what to include and what to eliminate; there is a science and art to creating a model. Validation of a model 1. Validation of a model means that evidence is provided that the model is strong and powerful for the task for which it has been designed (i.e., provision of cases for which the results of the model corresponds to reality). 2. Validation may lead to increased confidence in a model, but it never confirms that the model

corresponds to reality. Three ways to validate a model 1. direct measurement comparison of estimated results from a model with actually measured results (e.g., predicting projectile distances of javelin from information about angle of projection, height of release, and velocity of release and comparing it to actually measured projectile distances)

Three ways to validate a model (continued) 2. indirect measurements measurements of another variable may be made and compared with the value predicted for this variable from the model (e.g., use of IEMG of the hamstring muscles compared with the models predicted value of knee flexion force) Three ways to validate a model (continued)

3. trend measurements the quality of a model depends on how well the trends predicted agree with the trends measured (e.g., if the model predicted that measured girths of the forearm were linearly related to grip strength, validation would require several input variables and subsequent out put values) Types of models 1. Analytical - deductive 2. Semi-analytical many assumptions are used

because there are more unknowns than equations to solve for the unknowns 3. Black box regression models; functions used to determine relationships between input and output 4. Conceptual used in hypothesis testing Cyclical interaction between facts and theory in scientific activities theories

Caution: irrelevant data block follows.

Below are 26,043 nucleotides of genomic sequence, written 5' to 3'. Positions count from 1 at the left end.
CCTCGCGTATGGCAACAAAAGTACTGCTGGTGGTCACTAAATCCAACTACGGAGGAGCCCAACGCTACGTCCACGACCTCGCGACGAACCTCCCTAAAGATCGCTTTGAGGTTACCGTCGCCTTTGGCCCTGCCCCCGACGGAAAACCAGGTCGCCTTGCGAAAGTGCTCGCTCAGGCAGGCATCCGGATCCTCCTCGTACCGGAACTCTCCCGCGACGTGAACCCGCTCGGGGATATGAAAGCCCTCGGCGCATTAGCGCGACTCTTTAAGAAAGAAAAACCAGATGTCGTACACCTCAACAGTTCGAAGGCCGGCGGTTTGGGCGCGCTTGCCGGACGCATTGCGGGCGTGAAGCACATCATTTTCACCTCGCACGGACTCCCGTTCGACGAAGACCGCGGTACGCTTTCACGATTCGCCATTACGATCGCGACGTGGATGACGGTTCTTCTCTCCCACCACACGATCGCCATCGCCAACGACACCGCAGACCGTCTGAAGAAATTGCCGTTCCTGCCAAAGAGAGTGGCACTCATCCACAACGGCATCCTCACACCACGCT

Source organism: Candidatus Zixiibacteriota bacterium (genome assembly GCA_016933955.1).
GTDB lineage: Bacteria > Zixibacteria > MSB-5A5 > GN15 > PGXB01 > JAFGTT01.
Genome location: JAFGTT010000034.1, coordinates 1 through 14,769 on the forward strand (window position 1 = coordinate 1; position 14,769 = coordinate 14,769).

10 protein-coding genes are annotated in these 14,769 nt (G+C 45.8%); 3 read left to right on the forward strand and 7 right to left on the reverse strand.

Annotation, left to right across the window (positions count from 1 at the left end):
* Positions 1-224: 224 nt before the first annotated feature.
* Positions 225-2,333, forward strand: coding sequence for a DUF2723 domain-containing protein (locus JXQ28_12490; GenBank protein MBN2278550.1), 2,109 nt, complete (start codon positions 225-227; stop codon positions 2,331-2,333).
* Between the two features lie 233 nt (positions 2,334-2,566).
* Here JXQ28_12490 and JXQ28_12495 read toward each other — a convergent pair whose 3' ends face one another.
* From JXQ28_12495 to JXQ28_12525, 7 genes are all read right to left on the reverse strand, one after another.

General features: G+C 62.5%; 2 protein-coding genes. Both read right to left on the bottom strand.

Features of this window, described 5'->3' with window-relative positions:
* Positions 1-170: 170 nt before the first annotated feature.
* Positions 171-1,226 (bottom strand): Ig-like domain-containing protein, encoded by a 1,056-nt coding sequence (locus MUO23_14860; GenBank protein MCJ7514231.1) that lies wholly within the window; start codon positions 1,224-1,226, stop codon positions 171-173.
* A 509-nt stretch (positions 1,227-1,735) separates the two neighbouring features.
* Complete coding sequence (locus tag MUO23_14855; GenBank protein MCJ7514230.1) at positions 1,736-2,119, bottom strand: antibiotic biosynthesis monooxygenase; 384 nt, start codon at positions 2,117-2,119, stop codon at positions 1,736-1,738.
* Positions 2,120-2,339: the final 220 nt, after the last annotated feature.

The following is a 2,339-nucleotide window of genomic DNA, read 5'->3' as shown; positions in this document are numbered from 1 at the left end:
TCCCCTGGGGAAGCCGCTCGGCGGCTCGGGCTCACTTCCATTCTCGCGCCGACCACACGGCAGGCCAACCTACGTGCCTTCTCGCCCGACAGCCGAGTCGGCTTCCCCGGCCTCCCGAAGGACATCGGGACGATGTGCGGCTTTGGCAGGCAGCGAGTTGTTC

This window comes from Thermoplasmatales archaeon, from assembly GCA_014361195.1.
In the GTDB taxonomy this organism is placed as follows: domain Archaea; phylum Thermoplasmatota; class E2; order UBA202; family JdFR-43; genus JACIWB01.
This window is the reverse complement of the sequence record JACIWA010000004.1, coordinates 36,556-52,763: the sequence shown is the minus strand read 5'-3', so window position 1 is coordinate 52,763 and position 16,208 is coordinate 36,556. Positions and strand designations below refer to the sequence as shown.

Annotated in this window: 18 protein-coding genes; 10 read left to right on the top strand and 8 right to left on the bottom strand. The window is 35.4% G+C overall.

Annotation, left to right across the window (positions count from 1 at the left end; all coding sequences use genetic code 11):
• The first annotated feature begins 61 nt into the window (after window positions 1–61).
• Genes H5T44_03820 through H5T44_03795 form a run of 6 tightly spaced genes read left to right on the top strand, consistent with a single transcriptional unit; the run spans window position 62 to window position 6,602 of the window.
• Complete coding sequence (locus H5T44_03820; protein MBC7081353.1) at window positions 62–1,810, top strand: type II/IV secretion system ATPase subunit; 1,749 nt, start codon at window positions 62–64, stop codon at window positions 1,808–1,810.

deduction induction Science must start with facts and end with facts, no matter what theoretical structures it builds in between. description

observation evaluation facts facts 1. Start with observation to build upon what is known. 2. Describe what is known

3. Use the known facts to come to general conclusions; induction) 4. Develop and test the predictions of theories (models); deduction prediction 5. 6. 7. 8.

Compare results with actual facts Evaluate the process Seek additional facts Refine theories (models) and possibly repeat the process Why are biomechanical models used? 1. to simplify the understanding of the structure and function of a biological system 2. to simply the kinematics and/or kinetics

analysis of the biological system 3. to remove the biological system from exposure to potential adverse effects by exposing a representative model and observing its behavior Why are biomechanical models used? (continued) 4. to obtain information on the structure and function of the biological system 5. to simplify the presentation of a complex

biological system General steps in developing a biomechanical model [Prior to developing a biomechanical model the scientist must: a) have a thorough understanding of existing facts, b) make observations of the phenomena to be studied, and c) develop an understanding of the integration of facts and observation.] 1. 2.

3. 4. Define question to be answered Define the system of interest Review existing knowledge (literature review) Select procedure (model) to be applied to solve research question; research methods 5. Make simplifications and assumptions; decide what to include and what not to include based on defendable reasons